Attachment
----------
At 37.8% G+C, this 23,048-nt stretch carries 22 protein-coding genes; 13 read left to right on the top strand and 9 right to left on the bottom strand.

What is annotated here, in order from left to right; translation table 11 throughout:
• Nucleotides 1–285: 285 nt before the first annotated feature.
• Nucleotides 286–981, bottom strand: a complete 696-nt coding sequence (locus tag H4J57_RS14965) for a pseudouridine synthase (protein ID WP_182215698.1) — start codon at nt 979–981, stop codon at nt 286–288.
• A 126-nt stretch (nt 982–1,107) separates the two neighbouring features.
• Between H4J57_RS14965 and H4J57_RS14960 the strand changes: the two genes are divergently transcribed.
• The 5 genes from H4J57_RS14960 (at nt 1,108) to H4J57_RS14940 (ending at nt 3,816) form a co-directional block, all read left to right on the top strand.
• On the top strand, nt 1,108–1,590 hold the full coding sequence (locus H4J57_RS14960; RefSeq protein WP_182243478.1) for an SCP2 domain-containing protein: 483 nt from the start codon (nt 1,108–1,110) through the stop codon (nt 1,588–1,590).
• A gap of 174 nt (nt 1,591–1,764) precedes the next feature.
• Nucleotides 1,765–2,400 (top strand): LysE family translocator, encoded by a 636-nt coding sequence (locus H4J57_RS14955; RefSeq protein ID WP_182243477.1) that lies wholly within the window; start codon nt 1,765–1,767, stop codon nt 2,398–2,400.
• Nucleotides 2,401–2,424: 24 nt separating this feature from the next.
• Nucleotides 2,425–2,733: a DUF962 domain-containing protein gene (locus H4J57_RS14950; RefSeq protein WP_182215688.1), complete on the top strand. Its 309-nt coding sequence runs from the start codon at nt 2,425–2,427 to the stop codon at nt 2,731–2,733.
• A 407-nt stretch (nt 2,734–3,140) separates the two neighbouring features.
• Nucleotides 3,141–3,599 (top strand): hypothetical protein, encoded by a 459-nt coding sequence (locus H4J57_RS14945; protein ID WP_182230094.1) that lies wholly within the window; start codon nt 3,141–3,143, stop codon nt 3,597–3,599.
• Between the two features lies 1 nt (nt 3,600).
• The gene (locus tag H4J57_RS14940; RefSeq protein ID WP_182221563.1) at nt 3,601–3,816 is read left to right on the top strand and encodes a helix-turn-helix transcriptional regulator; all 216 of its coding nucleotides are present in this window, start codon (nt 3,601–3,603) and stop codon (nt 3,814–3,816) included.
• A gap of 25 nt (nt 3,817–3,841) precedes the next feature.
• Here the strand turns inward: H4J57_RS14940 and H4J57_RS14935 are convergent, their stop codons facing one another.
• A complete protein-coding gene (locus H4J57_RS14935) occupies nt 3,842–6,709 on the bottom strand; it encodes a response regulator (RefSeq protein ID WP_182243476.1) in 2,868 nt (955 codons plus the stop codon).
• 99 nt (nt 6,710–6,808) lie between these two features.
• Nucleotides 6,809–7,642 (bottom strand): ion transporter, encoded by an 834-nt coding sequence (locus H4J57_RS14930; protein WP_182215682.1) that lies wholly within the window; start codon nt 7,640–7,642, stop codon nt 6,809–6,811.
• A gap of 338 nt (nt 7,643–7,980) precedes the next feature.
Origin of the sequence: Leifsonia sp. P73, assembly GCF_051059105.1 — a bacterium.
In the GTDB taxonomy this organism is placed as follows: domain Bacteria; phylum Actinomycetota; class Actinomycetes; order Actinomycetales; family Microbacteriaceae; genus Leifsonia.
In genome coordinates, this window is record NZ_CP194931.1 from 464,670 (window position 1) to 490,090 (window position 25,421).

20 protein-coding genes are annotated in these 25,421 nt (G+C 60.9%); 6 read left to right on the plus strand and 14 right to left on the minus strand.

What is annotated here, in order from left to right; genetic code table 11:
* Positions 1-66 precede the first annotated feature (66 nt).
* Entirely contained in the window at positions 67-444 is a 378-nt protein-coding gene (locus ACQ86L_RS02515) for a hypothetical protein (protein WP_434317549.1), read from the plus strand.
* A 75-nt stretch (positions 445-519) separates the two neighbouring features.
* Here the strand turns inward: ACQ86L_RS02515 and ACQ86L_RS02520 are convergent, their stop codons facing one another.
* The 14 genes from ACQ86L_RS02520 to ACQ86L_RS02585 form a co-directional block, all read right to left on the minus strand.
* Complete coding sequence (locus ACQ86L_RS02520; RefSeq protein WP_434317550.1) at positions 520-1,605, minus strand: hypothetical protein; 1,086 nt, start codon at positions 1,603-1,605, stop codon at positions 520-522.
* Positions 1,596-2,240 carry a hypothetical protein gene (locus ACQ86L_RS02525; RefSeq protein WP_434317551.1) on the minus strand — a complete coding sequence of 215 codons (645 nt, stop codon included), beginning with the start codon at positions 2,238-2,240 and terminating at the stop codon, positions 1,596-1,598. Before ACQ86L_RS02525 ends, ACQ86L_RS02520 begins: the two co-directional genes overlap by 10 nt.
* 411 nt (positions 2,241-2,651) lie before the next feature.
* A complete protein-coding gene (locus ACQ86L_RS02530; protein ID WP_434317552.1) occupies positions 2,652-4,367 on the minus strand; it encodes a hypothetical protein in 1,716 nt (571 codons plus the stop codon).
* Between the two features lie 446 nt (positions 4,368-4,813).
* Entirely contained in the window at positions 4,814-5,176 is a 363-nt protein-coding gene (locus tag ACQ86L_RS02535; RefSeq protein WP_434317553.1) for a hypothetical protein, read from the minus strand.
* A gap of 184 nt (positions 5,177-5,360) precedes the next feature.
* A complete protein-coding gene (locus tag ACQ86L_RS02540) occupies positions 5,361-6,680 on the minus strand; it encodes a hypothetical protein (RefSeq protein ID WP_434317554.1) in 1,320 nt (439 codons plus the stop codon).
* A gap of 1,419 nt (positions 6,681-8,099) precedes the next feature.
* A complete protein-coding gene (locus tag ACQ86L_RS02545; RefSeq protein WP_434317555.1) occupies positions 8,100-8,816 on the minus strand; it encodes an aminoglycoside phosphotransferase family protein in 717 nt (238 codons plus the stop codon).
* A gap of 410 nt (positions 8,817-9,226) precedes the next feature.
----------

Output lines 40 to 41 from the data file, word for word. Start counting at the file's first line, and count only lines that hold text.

* A complete protein-coding gene (locus tag ACQ86L_RS02540) occupies positions 5,361-6,680 on the minus strand; it encodes a hypothetical protein (RefSeq protein ID WP_434317554.1) in 1,320 nt (439 codons plus the stop codon).
* A gap of 1,419 nt (positions 6,681-8,099) precedes the next feature.